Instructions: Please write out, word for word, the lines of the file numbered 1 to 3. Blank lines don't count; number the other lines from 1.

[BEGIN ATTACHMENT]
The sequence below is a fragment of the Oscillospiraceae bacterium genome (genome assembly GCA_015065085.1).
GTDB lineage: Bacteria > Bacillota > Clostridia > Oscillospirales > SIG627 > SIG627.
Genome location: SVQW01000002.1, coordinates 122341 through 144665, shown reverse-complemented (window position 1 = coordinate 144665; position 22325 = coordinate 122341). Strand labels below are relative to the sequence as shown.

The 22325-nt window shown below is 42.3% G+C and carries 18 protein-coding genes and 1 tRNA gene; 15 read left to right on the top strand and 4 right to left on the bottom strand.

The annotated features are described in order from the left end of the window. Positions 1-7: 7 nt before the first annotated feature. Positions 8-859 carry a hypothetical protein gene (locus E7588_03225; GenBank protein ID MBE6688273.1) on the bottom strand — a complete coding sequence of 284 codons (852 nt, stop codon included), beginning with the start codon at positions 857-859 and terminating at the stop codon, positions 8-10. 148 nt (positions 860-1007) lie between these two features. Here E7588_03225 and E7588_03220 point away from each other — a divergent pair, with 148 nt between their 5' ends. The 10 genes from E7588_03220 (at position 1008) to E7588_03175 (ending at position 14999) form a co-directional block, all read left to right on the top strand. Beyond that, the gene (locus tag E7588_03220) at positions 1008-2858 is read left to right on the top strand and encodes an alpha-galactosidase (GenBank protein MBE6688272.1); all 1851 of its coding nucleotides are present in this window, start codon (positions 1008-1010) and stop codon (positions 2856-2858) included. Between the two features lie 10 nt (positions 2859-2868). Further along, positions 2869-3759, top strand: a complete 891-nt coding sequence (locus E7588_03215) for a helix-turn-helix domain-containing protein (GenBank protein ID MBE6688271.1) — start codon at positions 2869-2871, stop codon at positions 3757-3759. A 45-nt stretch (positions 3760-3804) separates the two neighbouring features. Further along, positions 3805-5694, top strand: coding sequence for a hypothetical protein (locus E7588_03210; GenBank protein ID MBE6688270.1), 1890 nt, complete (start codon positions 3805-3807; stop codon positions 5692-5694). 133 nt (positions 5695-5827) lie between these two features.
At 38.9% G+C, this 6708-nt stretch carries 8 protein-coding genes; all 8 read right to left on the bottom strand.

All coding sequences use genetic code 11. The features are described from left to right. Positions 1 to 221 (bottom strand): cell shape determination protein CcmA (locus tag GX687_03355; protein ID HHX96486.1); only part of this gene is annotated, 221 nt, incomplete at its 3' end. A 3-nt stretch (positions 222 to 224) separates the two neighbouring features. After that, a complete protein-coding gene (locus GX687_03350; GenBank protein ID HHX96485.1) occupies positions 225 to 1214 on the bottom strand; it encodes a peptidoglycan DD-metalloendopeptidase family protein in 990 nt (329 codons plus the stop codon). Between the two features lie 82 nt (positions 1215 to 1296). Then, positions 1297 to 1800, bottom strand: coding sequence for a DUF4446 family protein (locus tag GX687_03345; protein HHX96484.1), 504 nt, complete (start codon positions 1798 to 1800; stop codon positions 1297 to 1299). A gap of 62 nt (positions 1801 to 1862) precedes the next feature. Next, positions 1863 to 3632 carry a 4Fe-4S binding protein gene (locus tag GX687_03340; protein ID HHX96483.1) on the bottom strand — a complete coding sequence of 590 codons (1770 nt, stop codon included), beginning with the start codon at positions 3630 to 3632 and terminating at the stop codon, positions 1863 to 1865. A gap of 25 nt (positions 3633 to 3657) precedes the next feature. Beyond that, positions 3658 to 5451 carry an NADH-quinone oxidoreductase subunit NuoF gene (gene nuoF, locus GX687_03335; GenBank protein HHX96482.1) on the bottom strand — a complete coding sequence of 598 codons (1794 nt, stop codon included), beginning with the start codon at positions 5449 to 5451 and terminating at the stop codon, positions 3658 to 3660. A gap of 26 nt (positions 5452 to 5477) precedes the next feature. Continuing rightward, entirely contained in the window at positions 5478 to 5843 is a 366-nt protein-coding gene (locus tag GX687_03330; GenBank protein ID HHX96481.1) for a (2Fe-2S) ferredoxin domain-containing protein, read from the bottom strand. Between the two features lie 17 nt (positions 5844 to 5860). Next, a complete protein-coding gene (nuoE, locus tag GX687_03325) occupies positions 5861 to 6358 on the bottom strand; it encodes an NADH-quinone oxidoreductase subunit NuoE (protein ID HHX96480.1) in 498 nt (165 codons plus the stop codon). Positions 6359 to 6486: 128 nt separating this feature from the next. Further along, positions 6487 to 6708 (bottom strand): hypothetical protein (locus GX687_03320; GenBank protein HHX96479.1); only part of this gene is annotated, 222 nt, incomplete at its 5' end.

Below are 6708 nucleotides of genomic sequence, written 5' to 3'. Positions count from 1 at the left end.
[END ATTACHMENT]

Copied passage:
The sequence below is a fragment of the Oscillospiraceae bacterium genome (genome assembly GCA_015065085.1).
GTDB lineage: Bacteria > Bacillota > Clostridia > Oscillospirales > SIG627 > SIG627.
Genome location: SVQW01000002.1, coordinates 122341 through 144665, shown reverse-complemented (window position 1 = coordinate 144665; position 22325 = coordinate 122341). Strand labels below are relative to the sequence as shown.